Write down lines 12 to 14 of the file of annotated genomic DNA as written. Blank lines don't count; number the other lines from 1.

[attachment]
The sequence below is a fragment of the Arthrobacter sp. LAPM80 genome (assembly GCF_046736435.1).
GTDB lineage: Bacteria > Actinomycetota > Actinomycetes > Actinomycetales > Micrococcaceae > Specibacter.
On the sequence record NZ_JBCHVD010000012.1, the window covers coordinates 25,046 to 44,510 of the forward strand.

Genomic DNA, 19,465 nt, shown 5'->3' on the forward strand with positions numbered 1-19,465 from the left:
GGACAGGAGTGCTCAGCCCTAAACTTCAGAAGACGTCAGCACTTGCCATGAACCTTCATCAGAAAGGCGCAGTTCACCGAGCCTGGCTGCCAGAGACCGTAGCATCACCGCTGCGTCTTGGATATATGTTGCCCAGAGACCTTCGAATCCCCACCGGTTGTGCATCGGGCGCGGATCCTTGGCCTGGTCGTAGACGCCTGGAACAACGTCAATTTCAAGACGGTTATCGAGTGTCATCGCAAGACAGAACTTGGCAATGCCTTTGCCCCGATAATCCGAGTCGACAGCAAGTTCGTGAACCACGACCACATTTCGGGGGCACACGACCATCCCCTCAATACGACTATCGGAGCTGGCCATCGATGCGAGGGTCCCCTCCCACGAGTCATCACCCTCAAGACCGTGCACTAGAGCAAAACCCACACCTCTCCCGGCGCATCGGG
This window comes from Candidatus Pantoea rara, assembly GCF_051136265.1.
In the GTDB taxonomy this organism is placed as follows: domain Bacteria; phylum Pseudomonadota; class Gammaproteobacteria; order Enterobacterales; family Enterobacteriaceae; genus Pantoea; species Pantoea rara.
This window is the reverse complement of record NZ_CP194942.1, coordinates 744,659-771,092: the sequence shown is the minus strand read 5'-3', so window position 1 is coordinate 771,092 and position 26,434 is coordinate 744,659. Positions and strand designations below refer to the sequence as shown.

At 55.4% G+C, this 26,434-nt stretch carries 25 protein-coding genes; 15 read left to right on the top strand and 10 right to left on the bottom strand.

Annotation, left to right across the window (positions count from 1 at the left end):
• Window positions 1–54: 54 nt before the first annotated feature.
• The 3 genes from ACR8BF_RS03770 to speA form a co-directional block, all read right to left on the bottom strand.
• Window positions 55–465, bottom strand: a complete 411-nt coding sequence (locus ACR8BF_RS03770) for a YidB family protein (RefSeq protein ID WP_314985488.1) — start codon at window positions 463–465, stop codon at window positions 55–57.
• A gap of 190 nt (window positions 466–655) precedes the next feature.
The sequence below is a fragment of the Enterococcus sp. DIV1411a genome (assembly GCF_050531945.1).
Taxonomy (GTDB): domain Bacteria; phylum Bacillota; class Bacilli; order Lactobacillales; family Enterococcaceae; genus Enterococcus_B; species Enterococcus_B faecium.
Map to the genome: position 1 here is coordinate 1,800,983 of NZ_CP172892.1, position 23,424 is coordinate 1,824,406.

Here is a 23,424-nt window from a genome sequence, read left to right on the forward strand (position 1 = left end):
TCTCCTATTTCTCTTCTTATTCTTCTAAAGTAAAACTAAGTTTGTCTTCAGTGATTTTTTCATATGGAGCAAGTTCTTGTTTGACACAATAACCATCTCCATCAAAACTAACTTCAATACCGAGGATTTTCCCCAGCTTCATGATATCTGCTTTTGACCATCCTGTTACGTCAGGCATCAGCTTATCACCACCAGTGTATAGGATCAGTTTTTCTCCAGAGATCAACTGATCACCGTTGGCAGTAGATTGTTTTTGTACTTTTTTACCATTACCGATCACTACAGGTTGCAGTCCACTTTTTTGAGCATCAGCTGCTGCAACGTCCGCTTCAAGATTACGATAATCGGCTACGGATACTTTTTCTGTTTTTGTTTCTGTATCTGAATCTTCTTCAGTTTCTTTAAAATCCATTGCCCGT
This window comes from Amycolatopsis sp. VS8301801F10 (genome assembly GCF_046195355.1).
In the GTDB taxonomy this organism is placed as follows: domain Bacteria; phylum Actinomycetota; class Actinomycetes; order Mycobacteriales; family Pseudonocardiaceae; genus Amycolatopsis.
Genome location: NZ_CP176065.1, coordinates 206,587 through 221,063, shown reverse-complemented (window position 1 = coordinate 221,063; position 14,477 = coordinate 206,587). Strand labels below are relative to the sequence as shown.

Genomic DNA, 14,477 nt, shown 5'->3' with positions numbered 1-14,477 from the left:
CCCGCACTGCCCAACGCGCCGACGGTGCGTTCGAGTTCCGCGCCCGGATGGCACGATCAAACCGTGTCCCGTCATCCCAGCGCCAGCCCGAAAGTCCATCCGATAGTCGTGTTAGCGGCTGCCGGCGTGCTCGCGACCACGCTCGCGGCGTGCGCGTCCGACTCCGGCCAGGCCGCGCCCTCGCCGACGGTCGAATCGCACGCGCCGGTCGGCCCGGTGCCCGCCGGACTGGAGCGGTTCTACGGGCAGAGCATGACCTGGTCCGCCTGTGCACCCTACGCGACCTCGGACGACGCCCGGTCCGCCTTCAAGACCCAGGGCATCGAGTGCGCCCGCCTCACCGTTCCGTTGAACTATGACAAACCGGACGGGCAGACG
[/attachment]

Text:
• The 3 genes from ACR8BF_RS03770 to speA form a co-directional block, all read right to left on the bottom strand.
• Window positions 55–465, bottom strand: a complete 411-nt coding sequence (locus ACR8BF_RS03770) for a YidB family protein (RefSeq protein ID WP_314985488.1) — start codon at window positions 463–465, stop codon at window positions 55–57.
• A gap of 190 nt (window positions 466–655) precedes the next feature.